Despite being one of the oldest overseas property destinations, Portugal still has a huge amount to offer British buyers. The traditional Algarve is one of the best golfing regions in the world, while the Silver Coast north of Lisbon has managed to attract more buyers recently, while still keeping its character and some beautiful fishing villages intact. Further north is the Green Coast, with dramatic Atlantic coastlines and some of the best-value property in the whole of Portugal. The risk in buying Portuguese property is low, and building and construction in Portugal is more regulated than some foreign markets giving investors greater peace of mind. A country steeped with history and culture, it is hard not to absorb the Portuguese relaxed way of life, with markets overflowing with fish, fruit and flowers, traditional folk festivals and restaurants offering the best in local food and wine.
When purchasing property in Portugal it is important to ensure that any plans in the Town Hall referring to the property do physically agree with the existing construction. All property constructed after 1952 must have a habitation licence, a certified insertion in the records of the Land Conservatory and detailed “Caderneta Urbana” from the Tax Office.
It is normal for both parties to initially enter into a Promissory Contract detailing the conditions of sale – “Contrato de Promessa de Compra e Venda”. This contract is then legalised by registering it at the notary office. This contract is legally binding on both sides and the law requires the seller to repay twice the deposit should he withdraw from the sale. Likewise, if the buyer fails to complete, they forfeit the total of the deposit.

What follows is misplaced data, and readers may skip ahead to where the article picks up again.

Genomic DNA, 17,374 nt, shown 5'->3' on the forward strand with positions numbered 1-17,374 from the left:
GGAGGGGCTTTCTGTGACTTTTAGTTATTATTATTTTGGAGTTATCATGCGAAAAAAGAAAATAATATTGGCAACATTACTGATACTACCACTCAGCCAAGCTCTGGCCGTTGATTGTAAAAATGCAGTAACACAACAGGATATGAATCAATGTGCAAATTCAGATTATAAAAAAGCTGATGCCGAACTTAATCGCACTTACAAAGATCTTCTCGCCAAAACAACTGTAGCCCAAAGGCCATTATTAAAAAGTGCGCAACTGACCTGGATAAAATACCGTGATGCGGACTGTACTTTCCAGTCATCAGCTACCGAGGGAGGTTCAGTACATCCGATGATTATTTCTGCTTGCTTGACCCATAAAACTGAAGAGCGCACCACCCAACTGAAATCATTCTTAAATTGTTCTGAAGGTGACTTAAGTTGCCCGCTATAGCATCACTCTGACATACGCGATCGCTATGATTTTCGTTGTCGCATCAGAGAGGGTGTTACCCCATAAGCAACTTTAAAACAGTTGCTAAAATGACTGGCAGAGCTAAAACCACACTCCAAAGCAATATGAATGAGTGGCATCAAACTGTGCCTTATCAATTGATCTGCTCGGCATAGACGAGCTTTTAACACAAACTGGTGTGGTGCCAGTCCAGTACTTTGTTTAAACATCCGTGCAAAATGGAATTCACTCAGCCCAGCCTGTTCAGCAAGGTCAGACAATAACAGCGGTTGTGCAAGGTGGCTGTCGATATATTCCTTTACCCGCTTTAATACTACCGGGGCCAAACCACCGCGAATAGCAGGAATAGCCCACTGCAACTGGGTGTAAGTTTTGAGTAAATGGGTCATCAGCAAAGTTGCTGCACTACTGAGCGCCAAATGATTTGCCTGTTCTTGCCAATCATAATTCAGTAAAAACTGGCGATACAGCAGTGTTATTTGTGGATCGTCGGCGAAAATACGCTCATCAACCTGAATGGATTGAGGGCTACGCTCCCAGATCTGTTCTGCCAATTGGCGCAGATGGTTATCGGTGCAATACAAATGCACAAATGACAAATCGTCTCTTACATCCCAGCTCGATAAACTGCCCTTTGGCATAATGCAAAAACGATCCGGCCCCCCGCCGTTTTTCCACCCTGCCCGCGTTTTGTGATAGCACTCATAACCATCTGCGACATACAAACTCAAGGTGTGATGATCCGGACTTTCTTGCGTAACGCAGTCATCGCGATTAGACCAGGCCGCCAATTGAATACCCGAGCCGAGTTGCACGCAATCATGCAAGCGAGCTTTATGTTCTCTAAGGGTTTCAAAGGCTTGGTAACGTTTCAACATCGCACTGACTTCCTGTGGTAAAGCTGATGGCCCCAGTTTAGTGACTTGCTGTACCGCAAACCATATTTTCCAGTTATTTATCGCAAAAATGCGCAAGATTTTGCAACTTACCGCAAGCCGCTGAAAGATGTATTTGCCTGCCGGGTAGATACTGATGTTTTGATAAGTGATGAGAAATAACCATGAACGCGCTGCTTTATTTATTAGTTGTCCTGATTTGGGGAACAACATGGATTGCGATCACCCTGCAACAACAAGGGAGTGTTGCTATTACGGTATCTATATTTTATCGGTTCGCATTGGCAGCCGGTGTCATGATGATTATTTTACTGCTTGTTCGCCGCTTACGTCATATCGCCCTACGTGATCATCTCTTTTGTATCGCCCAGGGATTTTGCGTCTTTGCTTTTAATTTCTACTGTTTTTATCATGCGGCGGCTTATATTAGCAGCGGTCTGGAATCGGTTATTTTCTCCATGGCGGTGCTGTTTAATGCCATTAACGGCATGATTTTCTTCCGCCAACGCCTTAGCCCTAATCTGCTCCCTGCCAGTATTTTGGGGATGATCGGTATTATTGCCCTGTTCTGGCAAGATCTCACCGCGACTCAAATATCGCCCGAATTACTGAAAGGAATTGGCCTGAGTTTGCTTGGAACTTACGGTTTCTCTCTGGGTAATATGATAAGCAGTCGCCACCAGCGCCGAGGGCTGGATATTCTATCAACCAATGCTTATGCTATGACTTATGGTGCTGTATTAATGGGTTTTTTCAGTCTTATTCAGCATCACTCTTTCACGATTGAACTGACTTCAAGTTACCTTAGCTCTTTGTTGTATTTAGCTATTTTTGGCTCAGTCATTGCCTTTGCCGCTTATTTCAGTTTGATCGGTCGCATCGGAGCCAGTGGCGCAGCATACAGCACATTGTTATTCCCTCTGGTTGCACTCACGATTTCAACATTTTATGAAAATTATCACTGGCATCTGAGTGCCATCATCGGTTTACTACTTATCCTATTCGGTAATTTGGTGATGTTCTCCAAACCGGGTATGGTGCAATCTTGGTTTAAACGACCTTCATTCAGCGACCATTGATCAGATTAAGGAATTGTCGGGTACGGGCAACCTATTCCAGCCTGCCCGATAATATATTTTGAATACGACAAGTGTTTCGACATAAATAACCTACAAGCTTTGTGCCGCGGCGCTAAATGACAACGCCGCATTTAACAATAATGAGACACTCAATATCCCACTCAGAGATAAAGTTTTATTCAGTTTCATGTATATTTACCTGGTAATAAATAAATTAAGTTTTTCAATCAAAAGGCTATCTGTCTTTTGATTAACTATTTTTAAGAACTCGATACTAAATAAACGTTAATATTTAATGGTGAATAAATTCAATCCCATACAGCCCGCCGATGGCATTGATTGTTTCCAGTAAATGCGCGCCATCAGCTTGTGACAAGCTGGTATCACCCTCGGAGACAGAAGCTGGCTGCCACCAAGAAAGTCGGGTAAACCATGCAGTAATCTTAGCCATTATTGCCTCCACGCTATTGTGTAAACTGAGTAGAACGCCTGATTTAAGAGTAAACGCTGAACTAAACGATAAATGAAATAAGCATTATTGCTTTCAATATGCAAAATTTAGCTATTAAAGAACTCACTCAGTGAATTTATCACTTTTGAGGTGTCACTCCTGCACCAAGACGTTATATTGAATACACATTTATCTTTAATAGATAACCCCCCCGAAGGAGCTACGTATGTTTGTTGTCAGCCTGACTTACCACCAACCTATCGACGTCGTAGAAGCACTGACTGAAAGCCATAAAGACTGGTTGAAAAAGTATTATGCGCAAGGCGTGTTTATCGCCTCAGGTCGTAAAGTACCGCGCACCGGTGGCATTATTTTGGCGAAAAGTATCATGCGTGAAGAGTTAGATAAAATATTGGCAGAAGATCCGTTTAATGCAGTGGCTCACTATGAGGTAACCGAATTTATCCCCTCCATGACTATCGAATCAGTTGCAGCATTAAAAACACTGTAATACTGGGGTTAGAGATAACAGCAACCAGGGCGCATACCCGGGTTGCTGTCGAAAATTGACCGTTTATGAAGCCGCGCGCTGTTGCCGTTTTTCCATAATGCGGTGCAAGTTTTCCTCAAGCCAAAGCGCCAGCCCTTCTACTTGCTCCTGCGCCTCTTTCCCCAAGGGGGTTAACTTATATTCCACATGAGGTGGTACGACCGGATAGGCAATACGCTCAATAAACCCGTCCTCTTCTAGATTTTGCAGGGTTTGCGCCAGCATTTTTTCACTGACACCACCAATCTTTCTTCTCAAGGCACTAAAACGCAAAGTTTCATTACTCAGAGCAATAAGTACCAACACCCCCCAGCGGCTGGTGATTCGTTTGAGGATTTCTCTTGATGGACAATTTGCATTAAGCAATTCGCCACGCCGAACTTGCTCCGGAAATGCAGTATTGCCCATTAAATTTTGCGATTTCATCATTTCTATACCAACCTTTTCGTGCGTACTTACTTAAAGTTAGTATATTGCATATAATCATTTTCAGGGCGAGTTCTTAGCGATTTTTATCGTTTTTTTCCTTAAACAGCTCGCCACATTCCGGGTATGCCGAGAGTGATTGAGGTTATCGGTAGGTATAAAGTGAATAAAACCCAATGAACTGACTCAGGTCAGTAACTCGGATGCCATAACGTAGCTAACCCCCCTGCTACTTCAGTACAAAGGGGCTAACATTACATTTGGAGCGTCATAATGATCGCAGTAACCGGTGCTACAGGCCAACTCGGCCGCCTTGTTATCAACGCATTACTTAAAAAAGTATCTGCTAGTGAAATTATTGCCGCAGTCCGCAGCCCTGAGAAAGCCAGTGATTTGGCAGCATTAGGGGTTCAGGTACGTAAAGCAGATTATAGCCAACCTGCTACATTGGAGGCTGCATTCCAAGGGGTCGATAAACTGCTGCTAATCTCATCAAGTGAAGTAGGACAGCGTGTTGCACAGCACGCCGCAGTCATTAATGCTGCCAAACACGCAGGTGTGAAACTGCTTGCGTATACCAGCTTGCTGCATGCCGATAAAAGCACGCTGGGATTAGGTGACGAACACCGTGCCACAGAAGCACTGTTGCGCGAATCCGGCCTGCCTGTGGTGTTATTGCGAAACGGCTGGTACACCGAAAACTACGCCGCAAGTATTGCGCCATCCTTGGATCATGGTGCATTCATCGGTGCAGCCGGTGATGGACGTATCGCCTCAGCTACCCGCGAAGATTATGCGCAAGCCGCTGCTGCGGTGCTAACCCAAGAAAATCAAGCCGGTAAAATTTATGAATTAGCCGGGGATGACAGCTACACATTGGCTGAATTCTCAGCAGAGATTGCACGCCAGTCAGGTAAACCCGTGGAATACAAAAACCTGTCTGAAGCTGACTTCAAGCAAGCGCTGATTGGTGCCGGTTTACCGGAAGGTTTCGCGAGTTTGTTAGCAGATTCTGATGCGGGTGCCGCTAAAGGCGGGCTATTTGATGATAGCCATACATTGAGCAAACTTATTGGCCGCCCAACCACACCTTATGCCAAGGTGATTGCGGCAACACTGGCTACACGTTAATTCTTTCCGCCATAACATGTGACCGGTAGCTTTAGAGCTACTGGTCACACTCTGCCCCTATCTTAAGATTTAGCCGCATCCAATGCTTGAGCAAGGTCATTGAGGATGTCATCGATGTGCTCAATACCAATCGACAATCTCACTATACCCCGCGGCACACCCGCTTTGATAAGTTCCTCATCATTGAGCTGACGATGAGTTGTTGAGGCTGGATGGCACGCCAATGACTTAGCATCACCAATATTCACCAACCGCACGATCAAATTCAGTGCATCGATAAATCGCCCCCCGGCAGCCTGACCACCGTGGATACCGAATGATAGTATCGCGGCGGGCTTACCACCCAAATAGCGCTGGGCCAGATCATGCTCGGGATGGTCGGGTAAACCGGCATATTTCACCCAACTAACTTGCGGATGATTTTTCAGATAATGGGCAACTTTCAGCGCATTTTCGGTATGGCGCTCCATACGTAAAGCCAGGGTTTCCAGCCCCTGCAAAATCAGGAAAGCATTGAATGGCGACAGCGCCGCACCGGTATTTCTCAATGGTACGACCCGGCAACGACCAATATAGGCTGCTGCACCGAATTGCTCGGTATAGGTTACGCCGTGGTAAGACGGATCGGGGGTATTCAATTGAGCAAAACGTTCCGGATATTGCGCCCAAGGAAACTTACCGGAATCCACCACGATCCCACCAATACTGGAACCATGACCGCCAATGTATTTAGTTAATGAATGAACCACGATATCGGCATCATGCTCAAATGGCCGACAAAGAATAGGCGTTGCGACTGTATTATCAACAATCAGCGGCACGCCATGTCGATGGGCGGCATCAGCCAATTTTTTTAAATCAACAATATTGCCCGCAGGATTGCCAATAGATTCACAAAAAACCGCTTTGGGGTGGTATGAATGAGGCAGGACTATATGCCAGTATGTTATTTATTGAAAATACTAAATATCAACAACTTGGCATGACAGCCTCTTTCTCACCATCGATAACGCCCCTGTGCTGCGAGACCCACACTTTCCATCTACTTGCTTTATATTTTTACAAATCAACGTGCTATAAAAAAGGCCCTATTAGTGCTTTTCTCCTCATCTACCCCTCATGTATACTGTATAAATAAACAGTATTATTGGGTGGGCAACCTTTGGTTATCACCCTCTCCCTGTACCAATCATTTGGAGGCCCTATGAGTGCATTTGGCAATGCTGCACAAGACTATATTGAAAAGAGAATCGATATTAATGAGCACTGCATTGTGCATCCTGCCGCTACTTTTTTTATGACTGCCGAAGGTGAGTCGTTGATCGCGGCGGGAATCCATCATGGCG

As a property owner, you are required to obtain a Fiscal Number from the local tax office (Finanças). Prior to the act of purchase, the purchase will usually be subject to a State payment called “CEMI” which is carried out in the local tax office nearest to the property. The amount charged is dependent upon the nature of the purchase and does vary. In certain cases the buyer may be exempt from paying this tax.
With the above requirements complete, a sale can proceed in any Notary Office. This act is known as the “Escritura de Compra e Venda” which takes place in front of the selected notary and is recorded in the official books. The notary will check prior to the act of sale that all the necessary documents are correct to ensure that the sale can proceed according to the facts provided. It is at this moment that payment is normally forwarded to the seller. After the sale is recorded the notary office will issue a photocopy of the entry, which is the proof to the buyer that the act has officially taken place. The photocopy will carry the seal of the notary but, as further official copies can be requested at any time, this document should not be mistaken for a “Title Deed” – as known in the UK.
On completion of the above act, the property in question has then to be registered in the new owner’s name in the land registry (Conservatória do Registo Predial). This next registration is not obligatory until the owner wishes to sell the property. However, it is strongly recommended that the previous owner make this registration immediately after the notary’s act as a preventative measure against possible financial abuse.